This intention of this paper is to empirically forecast the daily betas of a few European banks by means of four generalized autoregressive conditional heteroscedasticity (GARCH) models and the Kalman filter method during the pre-global financial crisis period and the crisis period. The four GARCH models employed are BEKK GARCH, DCC GARCH, DCC-MIDAS GARCH and Gaussian-copula GARCH. The data consist of daily stock prices from 2001 to 2013 from two large banks each from Austria, Belgium, Greece, Holland, Ireland, Italy, Portugal and Spain. We apply the rolling forecasting method and the model confidence sets (MCS) to compare the daily forecasting ability of the five models during one month of the pre-crisis (January 2007) and the crisis (January 2013) periods. Based on the MCS results, the BEKK proves the best model in the January 2007 period, and the Kalman filter overly outperforms the other models during the January 2013 period. Results have implications regarding the choice of model during different periods by practitioners and academics. Copyright © 2016 John Wiley & Sons, Ltd.

Long Memory of Financial Time Series and Hidden Markov Models with Time-Varying Parameters


Hidden Markov models are often used to model daily returns and to infer the hidden state of financial markets. Previous studies have found that the estimated models change over time, but the implications of the time-varying behavior have not been thoroughly examined. This paper presents an adaptive estimation approach that allows for the parameters of the estimated models to be time varying. It is shown that a two-state Gaussian hidden Markov model with time-varying parameters is able to reproduce the long memory of squared daily returns that was previously believed to be the most difficult fact to reproduce with a hidden Markov model. Capturing the time-varying behavior of the parameters also leads to improved one-step density forecasts. Finally, it is shown that the forecasting performance of the estimated models can be further improved using local smoothing to forecast the parameter variations. Copyright © 2016 John Wiley & Sons, Ltd.

Exploiting Spillovers to Forecast Crashes


We develop Hawkes models in which events are triggered through self-excitation as well as cross-excitation. We examine whether incorporating cross-excitation improves the forecasts of extremes in asset returns compared to only self-excitation. The models are applied to US stocks, bonds and dollar exchange rates. We predict the probability of crashes in the series and the value at risk (VaR) over a period that includes the financial crisis of 2008 using a moving window. A Lagrange multiplier test suggests the presence of cross-excitation for these series. Out-of-sample, we find that the models that include spillover effects forecast crashes and the VaR significantly more accurately than the models without these effects. Copyright © 2016 John Wiley & Sons, Ltd.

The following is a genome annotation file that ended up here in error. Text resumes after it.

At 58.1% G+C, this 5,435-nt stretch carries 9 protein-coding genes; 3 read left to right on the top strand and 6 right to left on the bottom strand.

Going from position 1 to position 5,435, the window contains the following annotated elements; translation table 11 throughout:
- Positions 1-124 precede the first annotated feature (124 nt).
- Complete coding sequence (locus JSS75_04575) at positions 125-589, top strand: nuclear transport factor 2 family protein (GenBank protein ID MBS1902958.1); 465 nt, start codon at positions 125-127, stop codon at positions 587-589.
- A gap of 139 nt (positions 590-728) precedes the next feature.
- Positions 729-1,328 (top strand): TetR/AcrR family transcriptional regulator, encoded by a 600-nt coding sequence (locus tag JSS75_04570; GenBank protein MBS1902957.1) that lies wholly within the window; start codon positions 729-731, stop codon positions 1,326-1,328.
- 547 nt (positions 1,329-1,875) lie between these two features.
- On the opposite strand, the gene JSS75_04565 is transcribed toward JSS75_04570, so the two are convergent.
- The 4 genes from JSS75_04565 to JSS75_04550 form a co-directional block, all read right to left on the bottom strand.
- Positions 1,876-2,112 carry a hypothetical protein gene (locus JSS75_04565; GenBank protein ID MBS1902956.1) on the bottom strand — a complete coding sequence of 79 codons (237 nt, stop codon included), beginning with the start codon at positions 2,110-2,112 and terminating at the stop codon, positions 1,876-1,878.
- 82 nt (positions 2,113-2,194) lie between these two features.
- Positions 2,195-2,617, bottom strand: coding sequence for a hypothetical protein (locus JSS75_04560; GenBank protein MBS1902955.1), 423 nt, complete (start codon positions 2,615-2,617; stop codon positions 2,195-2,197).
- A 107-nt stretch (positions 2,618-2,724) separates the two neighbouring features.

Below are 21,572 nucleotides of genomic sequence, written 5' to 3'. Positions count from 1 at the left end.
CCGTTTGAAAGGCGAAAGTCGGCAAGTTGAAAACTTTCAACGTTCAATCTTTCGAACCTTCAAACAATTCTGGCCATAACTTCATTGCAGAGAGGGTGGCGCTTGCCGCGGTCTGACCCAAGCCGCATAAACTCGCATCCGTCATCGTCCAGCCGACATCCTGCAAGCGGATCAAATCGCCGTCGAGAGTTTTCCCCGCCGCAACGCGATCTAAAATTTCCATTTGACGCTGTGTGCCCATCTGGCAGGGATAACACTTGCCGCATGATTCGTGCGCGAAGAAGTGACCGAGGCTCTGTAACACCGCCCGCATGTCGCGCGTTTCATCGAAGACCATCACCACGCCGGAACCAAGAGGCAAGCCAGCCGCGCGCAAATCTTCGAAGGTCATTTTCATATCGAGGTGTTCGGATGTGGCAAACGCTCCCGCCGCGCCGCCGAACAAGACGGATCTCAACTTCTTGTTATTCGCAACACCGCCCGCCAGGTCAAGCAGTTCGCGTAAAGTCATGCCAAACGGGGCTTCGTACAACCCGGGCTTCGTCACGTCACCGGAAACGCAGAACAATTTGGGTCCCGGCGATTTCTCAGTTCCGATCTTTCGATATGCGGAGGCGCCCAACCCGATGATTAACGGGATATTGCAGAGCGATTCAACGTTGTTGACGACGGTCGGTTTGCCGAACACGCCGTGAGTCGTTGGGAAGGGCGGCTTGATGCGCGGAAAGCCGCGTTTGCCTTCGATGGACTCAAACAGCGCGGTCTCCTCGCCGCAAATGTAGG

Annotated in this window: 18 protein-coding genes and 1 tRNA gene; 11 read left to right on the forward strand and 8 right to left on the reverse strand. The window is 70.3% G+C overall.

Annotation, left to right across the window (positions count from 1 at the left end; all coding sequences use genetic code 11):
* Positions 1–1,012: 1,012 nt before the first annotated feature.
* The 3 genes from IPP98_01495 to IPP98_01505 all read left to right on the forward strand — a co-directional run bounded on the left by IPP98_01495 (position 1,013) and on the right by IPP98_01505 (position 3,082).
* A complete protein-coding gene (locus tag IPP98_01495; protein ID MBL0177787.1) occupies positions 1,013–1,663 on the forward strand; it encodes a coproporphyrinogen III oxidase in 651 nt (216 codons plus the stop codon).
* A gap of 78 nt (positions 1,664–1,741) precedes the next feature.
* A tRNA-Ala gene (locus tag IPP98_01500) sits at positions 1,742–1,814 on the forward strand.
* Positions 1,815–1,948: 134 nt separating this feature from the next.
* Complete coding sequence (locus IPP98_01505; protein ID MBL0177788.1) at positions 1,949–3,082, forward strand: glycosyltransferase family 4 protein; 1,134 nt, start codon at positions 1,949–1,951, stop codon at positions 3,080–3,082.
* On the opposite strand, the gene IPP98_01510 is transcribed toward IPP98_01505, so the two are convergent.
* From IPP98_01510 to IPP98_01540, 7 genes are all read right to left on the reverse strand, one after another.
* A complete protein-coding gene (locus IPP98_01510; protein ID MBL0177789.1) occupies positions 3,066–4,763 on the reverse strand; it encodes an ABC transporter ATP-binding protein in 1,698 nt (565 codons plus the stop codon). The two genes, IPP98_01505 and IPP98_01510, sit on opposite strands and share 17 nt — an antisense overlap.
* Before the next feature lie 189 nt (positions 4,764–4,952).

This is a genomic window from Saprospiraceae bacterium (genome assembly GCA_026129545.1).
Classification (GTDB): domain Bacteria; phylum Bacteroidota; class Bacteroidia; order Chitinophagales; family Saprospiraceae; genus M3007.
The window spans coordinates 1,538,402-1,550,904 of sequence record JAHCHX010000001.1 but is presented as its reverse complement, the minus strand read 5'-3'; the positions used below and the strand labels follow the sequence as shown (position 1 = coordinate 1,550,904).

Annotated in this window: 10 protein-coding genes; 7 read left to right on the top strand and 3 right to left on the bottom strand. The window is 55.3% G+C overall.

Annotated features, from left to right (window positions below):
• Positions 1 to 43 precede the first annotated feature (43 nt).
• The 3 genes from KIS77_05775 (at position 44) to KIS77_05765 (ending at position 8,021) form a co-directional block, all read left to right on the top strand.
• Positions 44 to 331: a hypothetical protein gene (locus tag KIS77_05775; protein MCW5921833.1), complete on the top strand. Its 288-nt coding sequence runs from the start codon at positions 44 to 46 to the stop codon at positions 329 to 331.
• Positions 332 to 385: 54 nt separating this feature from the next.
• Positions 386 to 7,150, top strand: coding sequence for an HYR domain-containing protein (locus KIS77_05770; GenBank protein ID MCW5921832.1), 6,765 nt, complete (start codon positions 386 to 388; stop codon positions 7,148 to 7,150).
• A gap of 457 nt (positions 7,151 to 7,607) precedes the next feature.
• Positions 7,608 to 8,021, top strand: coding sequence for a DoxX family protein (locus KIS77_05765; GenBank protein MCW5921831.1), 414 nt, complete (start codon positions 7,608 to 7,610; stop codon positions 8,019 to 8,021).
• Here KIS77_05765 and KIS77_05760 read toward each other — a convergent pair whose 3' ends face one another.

The US Dollar/Euro Exchange Rate: Structural Modeling and Forecasting During the Recent Financial Crises


The paper investigates the determinants of the US dollar/euro within the framework of the asset pricing theory of exchange rate determination, which posits that current exchange rate fluctuations are determined by the entire path of current and future revisions in expectations about fundamentals. In this perspective, we innovate by conditioning on Fama–French and Carhart risk factors, which directly measures changing market expectations about the economic outlook, on new financial condition indexes and macroeconomic variables. The macro-finance augmented econometric model has a remarkable in-sample and out-of-sample predictive ability, largely outperforming a standard autoregressive specification. We also document a stable relationship between the US dollar/euro Carhart momentum conditional correlation (CCW) and the euro area business cycle. CCW signals a progressive weakening in economic conditions since June 2014, consistent with the scattered recovery from the sovereign debt crisis and the new Greek solvency crisis exploded in late spring/early summer 2015. Copyright © 2016 John Wiley & Sons, Ltd.

A Comparison of the Forecasting Ability of Immediate Price Impact Models


As a consequence of recent technological advances and the proliferation of algorithmic and high-frequency trading, the cost of trading in financial markets has irrevocably changed. One important change, known as price impact, relates to how trading affects prices. Price impact represents the largest cost associated with trading. Forecasting price impact is very important as it can provide estimates of trading profits after costs and also suggest optimal execution strategies. Although several models have recently been developed which may forecast the immediate price impact of individual trades, limited work has been done to compare their relative performance. We provide a comprehensive performance evaluation of these models and test for statistically significant outperformance amongst candidate models using out-of-sample forecasts. We find that normalizing price impact by its average value significantly enhances the performance of traditional non-normalized models as the normalization factor captures some of the dynamics of price impact. Copyright © 2016 John Wiley & Sons, Ltd.